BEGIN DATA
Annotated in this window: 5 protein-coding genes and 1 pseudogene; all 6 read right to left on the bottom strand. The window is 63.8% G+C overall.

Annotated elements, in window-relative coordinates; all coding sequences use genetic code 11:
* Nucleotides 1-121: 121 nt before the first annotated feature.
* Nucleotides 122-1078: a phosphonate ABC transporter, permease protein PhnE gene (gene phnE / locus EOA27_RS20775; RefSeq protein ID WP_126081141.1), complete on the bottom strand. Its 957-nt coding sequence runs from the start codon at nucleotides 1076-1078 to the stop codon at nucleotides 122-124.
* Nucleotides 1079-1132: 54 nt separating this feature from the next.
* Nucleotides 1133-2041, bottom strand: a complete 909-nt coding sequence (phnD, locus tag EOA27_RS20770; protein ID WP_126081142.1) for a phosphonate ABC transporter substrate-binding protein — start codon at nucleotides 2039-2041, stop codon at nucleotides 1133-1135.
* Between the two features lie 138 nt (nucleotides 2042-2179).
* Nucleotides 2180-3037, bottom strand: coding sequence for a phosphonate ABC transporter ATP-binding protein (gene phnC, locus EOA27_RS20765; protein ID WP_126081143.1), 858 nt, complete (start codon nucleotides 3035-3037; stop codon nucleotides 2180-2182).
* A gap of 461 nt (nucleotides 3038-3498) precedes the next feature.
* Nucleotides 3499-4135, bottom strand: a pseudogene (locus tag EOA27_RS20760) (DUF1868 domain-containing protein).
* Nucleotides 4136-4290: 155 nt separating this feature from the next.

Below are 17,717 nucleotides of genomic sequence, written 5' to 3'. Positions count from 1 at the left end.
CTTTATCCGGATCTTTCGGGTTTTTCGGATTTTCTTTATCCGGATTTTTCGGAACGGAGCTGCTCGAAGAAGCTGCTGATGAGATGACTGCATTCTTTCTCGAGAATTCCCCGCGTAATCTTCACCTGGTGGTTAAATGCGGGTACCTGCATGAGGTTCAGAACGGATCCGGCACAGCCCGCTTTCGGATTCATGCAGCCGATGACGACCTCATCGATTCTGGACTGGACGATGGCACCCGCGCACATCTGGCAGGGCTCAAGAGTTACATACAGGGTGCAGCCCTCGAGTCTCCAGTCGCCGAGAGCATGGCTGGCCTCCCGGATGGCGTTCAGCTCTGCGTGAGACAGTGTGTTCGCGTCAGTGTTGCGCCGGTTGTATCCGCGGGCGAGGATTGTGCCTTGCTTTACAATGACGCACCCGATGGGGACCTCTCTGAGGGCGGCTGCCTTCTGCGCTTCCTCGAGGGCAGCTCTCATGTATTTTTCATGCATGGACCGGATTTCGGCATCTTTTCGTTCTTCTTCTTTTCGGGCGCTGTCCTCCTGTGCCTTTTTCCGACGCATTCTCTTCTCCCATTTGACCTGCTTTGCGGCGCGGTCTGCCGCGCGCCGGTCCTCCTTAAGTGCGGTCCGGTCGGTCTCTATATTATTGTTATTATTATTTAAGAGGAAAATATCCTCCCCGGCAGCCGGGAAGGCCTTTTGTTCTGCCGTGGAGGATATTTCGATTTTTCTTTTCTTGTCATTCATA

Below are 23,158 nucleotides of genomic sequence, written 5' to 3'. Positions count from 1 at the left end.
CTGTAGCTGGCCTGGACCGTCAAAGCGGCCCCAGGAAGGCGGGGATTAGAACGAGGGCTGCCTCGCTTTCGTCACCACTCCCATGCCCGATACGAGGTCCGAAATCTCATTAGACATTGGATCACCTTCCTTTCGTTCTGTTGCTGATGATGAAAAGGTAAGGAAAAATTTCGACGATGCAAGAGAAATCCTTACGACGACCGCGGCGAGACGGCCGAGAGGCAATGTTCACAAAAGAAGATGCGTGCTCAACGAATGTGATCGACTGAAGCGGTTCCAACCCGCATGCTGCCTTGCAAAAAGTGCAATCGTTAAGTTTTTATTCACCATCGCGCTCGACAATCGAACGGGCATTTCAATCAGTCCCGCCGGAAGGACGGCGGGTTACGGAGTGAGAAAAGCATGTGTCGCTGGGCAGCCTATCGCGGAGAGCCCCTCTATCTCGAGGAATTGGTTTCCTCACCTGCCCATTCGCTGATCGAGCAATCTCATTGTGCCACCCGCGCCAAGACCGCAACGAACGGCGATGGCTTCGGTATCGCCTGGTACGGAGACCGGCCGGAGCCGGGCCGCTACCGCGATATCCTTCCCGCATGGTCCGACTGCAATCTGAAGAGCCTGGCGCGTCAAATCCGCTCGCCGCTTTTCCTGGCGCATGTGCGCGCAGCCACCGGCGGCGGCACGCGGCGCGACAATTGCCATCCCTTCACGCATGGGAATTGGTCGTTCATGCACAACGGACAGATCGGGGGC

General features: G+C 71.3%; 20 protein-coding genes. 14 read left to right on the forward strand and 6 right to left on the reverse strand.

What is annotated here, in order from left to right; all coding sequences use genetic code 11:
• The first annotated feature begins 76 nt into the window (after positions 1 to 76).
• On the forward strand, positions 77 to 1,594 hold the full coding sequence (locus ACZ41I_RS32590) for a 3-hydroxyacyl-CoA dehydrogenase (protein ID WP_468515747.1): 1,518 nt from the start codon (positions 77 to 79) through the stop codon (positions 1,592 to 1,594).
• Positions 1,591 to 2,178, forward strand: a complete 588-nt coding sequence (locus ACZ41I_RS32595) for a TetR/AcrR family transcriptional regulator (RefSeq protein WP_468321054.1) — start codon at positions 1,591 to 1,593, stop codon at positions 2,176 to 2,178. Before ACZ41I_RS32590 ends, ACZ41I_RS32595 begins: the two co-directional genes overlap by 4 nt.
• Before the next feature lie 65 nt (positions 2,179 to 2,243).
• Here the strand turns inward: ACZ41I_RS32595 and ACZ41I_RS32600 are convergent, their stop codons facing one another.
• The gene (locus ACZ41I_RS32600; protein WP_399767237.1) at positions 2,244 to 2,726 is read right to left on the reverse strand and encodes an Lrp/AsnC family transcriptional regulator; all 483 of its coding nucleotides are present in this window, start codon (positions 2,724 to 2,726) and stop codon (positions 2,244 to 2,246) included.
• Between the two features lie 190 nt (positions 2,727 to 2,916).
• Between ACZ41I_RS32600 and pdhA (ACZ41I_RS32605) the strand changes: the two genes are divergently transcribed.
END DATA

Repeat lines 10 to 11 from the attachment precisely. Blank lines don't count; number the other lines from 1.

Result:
* Nucleotides 3499-4135, bottom strand: a pseudogene (locus tag EOA27_RS20760) (DUF1868 domain-containing protein).
* Nucleotides 4136-4290: 155 nt separating this feature from the next.